‘Staged’ Homes Sell Faster

By Tony Tighe for the Calgary Herald Neighbours section

April 15 2004

When you sell your house, you want to get the highest price possible. However unless you’re willing to do some work and even spend a little money, you may not get what you’re asking. That’s why many realtors give a home a make-over before it’s listed. When realtor Joanna Barstad lists a house, she often calls Karyn Elliott. Karen is an interior designer who specializes in “home staging.”
When a house is for sale, the first impression is everything. It’s her job to make sure buyers can see the house and not the people living in it.
“The bottom line is to sell the house for the best possible price and fast. It may not be clean enough. There’s repairs to be done. It has to be de-cluttered. The furniture isn’t arranged properly. The pictures aren’t hung properly. The accessories aren’t arranged properly either and it has to be depersonalized. People may have their photographs all over the house and they’ll have their certificates or their degrees and it doesn’t allow the new buyers to attach to the home,” says Elliott.
In real estate terms, staging a home is meant to highlight the selling features. It’s not meant to cost the homeowner a lot of money.
“If we can get them to paint the walls a saleable warm neutral then that’s very helpful. People can then move their furniture in without having to spend the time, energy and expense to paint themselves.”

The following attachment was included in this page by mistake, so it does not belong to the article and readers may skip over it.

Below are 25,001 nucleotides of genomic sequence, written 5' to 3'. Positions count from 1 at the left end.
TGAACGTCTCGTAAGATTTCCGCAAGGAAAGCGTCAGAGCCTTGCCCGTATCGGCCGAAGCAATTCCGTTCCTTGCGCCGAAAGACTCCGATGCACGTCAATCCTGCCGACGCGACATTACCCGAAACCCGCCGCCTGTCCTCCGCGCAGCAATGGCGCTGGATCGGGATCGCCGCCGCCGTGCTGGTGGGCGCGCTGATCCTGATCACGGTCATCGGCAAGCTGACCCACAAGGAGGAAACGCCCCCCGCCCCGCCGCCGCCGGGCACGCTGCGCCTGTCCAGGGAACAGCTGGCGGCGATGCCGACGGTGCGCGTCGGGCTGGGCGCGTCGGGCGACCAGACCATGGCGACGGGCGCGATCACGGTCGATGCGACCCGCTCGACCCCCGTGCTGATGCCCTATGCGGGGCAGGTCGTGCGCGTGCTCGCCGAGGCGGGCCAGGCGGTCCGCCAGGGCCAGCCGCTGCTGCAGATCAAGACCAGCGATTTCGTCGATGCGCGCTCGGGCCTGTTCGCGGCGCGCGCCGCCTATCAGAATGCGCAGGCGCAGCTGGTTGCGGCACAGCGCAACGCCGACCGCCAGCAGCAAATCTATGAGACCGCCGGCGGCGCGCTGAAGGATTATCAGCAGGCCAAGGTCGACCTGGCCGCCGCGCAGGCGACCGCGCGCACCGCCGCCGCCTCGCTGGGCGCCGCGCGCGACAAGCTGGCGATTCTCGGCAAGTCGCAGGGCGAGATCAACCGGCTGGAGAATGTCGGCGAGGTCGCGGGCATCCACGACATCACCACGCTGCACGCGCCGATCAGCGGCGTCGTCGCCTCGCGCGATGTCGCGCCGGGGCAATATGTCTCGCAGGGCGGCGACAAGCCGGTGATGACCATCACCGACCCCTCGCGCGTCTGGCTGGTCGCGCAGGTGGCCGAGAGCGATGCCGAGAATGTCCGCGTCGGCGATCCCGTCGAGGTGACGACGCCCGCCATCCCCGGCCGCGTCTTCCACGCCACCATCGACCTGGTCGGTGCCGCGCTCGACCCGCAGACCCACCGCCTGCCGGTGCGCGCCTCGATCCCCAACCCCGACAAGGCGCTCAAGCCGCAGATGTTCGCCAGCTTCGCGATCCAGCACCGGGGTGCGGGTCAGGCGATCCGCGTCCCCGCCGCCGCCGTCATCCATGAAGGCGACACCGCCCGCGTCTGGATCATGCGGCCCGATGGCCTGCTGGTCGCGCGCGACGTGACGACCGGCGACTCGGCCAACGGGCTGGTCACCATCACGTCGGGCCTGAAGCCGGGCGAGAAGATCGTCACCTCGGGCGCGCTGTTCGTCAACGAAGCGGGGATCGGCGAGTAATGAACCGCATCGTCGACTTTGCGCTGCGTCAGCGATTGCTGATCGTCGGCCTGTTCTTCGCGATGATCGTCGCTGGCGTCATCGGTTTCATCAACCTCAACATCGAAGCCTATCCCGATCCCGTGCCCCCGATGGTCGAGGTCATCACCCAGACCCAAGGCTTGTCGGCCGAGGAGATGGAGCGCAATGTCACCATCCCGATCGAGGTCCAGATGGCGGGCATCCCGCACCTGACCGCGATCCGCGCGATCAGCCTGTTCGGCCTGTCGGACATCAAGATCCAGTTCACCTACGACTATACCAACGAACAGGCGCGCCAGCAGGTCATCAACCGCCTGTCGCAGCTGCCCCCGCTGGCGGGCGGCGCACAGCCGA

Elliott says one of the biggest problem areas is the kitchen. The condition of a kitchen can often make or break a deal.
“They usually have all the small appliances on the counter top. They have their dish towel and all their soaps out on the counter. I want to make it look clean and organized and beautiful. I want to show space.”
You don’t have to hire a professional, but Barstad says sometimes the homeowner’s taste is different than the person who wants to buy it.
“Some houses you can walk into and the owner has a flare for decorating and Karen wouldn’t do much. But there are quite a few houses that will have to get staged,” says Barstad.
Elliott says some homeowners are hesitant to change their home or spend any money to sell it. However she says staging a home is different that living in your house.
“This is marketing. You live in your house one way. You sell it another.”
A home stager is paid by the hour and the cost can either be covered by the realtor or the homeowner, depending on the contract. Statistics show a staged home will sell faster and for a higher price than one that isn’t.
You can contact Elliott at Crazy House Homestagers, (403) 287-1774.
Tony Tighe’s Consumer Beat reports can be seen on Global TV. Visit Consumer Beat by following the links on www.calgaryherald.com
© The Calgary Herald 2004

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